Ceremony begins for Lee Rigby, soldier killed in London extremist attack | News | DW | 12.07.2013
  1. Inhalt
  2. Navigation
  3. Weitere Inhalte
  4. Metanavigation
  5. Suche
  6. Choose from 30 Languages


Ceremony begins for Lee Rigby, soldier killed in London extremist attack

The funeral has begun for British soldier Lee Rigby, who was killed in broad daylight by two alleged Islamic extremists. Rigby, a fusilier in the army, was stabbed to death on May 22 near his army barracks.

Over a thousand supporters, including British Prime Minister David Cameron, gathered at the military funeral of Lee Rigby in Bury, England on Friday.

Ahead of the funeral, relatives of Rigby say they are deeply grateful for the support they have received from the public. The May 22 attack inspired spontaneous memorials at the scene of the crime.

"There are so many kind and generous people out there," Rigby's widow, Rebecca, said in a pool interview before the funeral. "It's just horrible that it takes something such as this to make you see how many good people there are."

Rigby, 25, was killed on May 22 in Woolwich, southeast London near his army barracks. One of the suspects - his hands still bloody - boasted on a video widely broadcast by the media that the murder was in retaliation for British military involvement in Islamic countries. The two men charged with Rigby's killing - Michael Adebolajo, 28, and Michael Adebowale, 22 - will stand trial starting Nov. 18.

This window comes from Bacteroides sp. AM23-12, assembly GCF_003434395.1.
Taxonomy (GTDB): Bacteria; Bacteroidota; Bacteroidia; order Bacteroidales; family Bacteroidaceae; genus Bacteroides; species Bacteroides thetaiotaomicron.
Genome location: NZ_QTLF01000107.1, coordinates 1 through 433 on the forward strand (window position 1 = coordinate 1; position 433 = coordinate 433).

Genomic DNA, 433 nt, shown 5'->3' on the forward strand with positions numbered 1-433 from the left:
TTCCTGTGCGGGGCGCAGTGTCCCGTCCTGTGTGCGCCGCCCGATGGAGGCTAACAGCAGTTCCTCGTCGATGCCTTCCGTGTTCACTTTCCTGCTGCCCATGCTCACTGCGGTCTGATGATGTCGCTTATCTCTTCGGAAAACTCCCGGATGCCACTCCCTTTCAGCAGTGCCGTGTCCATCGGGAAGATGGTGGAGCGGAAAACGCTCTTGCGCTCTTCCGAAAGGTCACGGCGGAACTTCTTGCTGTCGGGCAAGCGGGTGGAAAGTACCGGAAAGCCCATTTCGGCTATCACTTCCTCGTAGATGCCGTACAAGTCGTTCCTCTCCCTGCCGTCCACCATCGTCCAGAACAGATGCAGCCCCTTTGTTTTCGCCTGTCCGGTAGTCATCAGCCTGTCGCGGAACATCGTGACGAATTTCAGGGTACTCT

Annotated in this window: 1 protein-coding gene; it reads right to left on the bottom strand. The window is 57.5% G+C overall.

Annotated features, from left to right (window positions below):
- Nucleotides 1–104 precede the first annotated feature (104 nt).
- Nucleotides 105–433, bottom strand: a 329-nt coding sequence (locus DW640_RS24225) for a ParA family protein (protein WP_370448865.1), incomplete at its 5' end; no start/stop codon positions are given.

Prime Minister David Cameron described the murder of Rigby as a "betrayal of Islam."

Since Rigby's death, anti-immigrant groups have carried out a series of attacks on perceived Islamic targets, among them mosques and community centers. Critics say the far-right English Defence League has exploited the killing.

'Like a kid'

"He just wanted to put a smile on everyone's face," Rebecca said, recalling her husband as bubbly and energetic. "He lived his life like a kid in a candy shop." The pair had a two-year-old son together, Jack.

Rigby's parents said they hoped the day would offer "respect and dignity" for the soldier.

"His job meant the world to him, being in the army," said his father, Ian. "But his family still came first."

mkg/hc (AFP, AP)